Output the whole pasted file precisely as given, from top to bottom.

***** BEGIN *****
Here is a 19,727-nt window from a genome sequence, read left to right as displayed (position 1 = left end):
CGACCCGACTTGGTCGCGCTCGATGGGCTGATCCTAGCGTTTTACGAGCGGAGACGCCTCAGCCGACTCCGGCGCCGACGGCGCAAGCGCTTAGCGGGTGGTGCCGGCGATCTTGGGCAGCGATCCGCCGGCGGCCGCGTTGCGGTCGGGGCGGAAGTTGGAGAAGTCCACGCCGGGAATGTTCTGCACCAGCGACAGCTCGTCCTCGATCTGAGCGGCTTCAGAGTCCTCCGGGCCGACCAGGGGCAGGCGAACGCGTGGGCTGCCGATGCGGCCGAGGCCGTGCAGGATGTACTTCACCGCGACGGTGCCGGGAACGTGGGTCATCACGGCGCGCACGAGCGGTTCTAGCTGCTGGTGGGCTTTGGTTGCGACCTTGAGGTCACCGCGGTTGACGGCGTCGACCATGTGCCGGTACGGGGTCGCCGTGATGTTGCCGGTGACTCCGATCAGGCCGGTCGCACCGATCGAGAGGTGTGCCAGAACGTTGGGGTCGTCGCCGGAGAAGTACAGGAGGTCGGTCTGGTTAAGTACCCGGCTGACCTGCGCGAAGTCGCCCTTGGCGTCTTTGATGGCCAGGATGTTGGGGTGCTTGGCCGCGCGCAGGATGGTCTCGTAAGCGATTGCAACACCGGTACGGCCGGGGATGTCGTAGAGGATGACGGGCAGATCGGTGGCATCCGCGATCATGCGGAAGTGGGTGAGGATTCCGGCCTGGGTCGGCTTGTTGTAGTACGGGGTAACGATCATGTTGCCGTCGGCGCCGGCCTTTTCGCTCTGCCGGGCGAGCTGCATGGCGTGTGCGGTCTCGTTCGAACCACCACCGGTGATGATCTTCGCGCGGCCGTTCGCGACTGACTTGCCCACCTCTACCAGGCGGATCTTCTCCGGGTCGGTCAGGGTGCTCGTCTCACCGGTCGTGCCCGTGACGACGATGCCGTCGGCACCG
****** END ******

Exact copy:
Here is a 19,727-nt window from a genome sequence, read left to right as displayed (position 1 = left end):
CGACCCGACTTGGTCGCGCTCGATGGGCTGATCCTAGCGTTTTACGAGCGGAGACGCCTCAGCCGACTCCGGCGCCGACGGCGCAAGCGCTTAGCGGGTGGTGCCGGCGATCTTGGGCAGCGATCCGCCGGCGGCCGCGTTGCGGTCGGGGCGGAAGTTGGAGAAGTCCACGCCGGGAATGTTCTGCACCAGCGACAGCTCGTCCTCGATCTGAGCGGCTTCAGAGTCCTCCGGGCCGACCAGGGGCAGGCGAACGCGTGGGCTGCCGATGCGGCCGAGGCCGTGCAGGATGTACTTCACCGCGACGGTGCCGGGAACGTGGGTCATCACGGCGCGCACGAGCGGTTCTAGCTGCTGGTGGGCTTTGGTTGCGACCTTGAGGTCACCGCGGTTGACGGCGTCGACCATGTGCCGGTACGGGGTCGCCGTGATGTTGCCGGTGACTCCGATCAGGCCGGTCGCACCGATCGAGAGGTGTGCCAGAACGTTGGGGTCGTCGCCGGAGAAGTACAGGAGGTCGGTCTGGTTAAGTACCCGGCTGACCTGCGCGAAGTCGCCCTTGGCGTCTTTGATGGCCAGGATGTTGGGGTGCTTGGCCGCGCGCAGGATGGTCTCGTAAGCGATTGCAACACCGGTACGGCCGGGGATGTCGTAGAGGATGACGGGCAGATCGGTGGCATCCGCGATCATGCGGAAGTGGGTGAGGATTCCGGCCTGGGTCGGCTTGTTGTAGTACGGGGTAACGATCATGTTGCCGTCGGCGCCGGCCTTTTCGCTCTGCCGGGCGAGCTGCATGGCGTGTGCGGTCTCGTTCGAACCACCACCGGTGATGATCTTCGCGCGGCCGTTCGCGACTGACTTGCCCACCTCTACCAGGCGGATCTTCTCCGGGTCGGTCAGGGTGCTCGTCTCACCGGTCGTGCCCGTGACGACGATGCCGTCGGCACCG